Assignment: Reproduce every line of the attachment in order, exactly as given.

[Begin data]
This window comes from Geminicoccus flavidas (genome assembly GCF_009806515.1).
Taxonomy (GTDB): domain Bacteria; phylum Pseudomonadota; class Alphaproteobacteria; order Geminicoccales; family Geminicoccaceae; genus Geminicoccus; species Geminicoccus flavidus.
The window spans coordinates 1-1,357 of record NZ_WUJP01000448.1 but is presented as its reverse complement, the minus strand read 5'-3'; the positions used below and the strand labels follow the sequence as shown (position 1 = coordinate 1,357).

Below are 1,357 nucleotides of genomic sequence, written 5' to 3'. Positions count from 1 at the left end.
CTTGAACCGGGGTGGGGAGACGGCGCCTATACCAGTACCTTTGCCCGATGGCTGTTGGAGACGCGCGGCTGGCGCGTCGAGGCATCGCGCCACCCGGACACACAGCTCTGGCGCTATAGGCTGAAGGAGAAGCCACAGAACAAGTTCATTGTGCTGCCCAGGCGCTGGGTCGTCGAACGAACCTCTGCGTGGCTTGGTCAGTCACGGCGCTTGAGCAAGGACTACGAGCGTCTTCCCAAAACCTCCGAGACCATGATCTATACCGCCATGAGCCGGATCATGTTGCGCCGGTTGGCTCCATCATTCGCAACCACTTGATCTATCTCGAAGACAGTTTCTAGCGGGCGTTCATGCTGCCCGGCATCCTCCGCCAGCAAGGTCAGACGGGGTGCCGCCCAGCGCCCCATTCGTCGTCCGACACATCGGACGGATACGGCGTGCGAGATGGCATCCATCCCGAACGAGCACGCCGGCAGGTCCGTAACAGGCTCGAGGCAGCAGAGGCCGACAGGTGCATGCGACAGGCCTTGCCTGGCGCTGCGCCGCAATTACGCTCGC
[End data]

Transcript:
This window comes from Geminicoccus flavidas (genome assembly GCF_009806515.1).
Taxonomy (GTDB): domain Bacteria; phylum Pseudomonadota; class Alphaproteobacteria; order Geminicoccales; family Geminicoccaceae; genus Geminicoccus; species Geminicoccus flavidus.
The window spans coordinates 1-1,357 of record NZ_WUJP01000448.1 but is presented as its reverse complement, the minus strand read 5'-3'; the positions used below and the strand labels follow the sequence as shown (position 1 = coordinate 1,357).

Below are 1,357 nucleotides of genomic sequence, written 5' to 3'. Positions count from 1 at the left end.
CTTGAACCGGGGTGGGGAGACGGCGCCTATACCAGTACCTTTGCCCGATGGCTGTTGGAGACGCGCGGCTGGCGCGTCGAGGCATCGCGCCACCCGGACACACAGCTCTGGCGCTATAGGCTGAAGGAGAAGCCACAGAACAAGTTCATTGTGCTGCCCAGGCGCTGGGTCGTCGAACGAACCTCTGCGTGGCTTGGTCAGTCACGGCGCTTGAGCAAGGACTACGAGCGTCTTCCCAAAACCTCCGAGACCATGATCTATACCGCCATGAGCCGGATCATGTTGCGCCGGTTGGCTCCATCATTCGCAACCACTTGATCTATCTCGAAGACAGTTTCTAGCGGGCGTTCATGCTGCCCGGCATCCTCCGCCAGCAAGGTCAGACGGGGTGCCGCCCAGCGCCCCATTCGTCGTCCGACACATCGGACGGATACGGCGTGCGAGATGGCATCCATCCCGAACGAGCACGCCGGCAGGTCCGTAACAGGCTCGAGGCAGCAGAGGCCGACAGGTGCATGCGACAGGCCTTGCCTGGCGCTGCGCCGCAATTACGCTCGC